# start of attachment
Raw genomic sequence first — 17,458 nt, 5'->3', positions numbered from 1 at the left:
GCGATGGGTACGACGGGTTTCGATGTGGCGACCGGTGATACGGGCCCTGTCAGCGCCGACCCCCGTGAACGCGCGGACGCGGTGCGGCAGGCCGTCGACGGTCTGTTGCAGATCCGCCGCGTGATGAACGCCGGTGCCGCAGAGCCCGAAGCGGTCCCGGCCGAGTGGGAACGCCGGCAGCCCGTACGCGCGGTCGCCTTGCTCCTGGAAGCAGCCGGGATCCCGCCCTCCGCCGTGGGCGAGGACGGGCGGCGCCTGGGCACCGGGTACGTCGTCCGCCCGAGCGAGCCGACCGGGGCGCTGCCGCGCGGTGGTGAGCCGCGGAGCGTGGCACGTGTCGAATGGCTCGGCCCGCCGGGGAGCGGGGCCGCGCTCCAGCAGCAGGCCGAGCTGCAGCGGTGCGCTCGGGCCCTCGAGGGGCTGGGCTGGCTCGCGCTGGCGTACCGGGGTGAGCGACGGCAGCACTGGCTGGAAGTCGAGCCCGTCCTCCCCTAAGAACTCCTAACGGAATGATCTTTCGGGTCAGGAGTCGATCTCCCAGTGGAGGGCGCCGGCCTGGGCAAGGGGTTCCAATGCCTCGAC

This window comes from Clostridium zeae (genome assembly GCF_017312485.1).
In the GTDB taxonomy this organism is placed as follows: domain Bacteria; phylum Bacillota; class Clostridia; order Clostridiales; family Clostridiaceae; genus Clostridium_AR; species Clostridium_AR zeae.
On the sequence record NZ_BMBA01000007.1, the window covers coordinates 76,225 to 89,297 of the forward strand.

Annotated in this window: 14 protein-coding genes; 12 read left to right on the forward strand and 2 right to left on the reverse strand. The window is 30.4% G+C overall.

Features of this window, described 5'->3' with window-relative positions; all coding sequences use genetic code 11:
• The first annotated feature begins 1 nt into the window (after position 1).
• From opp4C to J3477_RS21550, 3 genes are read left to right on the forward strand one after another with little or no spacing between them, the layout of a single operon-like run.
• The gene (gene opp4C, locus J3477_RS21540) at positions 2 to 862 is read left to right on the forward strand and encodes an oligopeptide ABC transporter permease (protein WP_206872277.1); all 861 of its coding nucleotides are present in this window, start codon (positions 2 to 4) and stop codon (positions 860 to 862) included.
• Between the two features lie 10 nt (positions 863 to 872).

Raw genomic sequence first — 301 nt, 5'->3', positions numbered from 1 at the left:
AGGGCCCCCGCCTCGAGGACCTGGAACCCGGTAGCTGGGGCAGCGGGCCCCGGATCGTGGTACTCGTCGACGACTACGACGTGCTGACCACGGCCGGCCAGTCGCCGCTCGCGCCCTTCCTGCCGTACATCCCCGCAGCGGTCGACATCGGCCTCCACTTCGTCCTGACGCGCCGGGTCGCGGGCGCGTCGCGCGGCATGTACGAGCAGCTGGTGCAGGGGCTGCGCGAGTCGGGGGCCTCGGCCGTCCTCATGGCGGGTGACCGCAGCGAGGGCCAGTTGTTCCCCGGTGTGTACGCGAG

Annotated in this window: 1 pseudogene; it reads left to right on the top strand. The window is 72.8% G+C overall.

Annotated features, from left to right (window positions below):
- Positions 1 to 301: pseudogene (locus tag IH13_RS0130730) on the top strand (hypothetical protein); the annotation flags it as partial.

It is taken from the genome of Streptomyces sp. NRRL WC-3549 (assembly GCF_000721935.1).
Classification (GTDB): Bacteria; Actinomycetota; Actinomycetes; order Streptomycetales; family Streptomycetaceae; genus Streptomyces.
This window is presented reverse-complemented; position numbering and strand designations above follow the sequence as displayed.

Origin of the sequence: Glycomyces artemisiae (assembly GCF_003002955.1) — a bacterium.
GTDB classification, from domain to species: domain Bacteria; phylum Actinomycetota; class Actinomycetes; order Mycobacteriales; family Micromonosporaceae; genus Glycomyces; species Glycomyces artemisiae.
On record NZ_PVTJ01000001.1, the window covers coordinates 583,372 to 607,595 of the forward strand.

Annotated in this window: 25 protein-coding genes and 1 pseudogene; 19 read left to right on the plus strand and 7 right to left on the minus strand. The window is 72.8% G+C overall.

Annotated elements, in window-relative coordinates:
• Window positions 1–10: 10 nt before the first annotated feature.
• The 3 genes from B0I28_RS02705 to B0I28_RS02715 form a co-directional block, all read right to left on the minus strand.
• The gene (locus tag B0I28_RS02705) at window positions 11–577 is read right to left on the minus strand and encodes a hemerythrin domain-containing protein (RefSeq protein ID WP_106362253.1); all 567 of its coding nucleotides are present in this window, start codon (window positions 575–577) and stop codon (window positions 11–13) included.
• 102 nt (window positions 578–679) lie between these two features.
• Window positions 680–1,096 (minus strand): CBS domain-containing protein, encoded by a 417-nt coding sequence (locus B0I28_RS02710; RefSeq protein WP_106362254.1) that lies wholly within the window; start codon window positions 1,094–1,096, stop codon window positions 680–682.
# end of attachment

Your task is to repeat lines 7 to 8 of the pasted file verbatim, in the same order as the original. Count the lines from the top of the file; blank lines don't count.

Features of this window, described 5'->3' with window-relative positions; all coding sequences use genetic code 11:
• The first annotated feature begins 1 nt into the window (after position 1).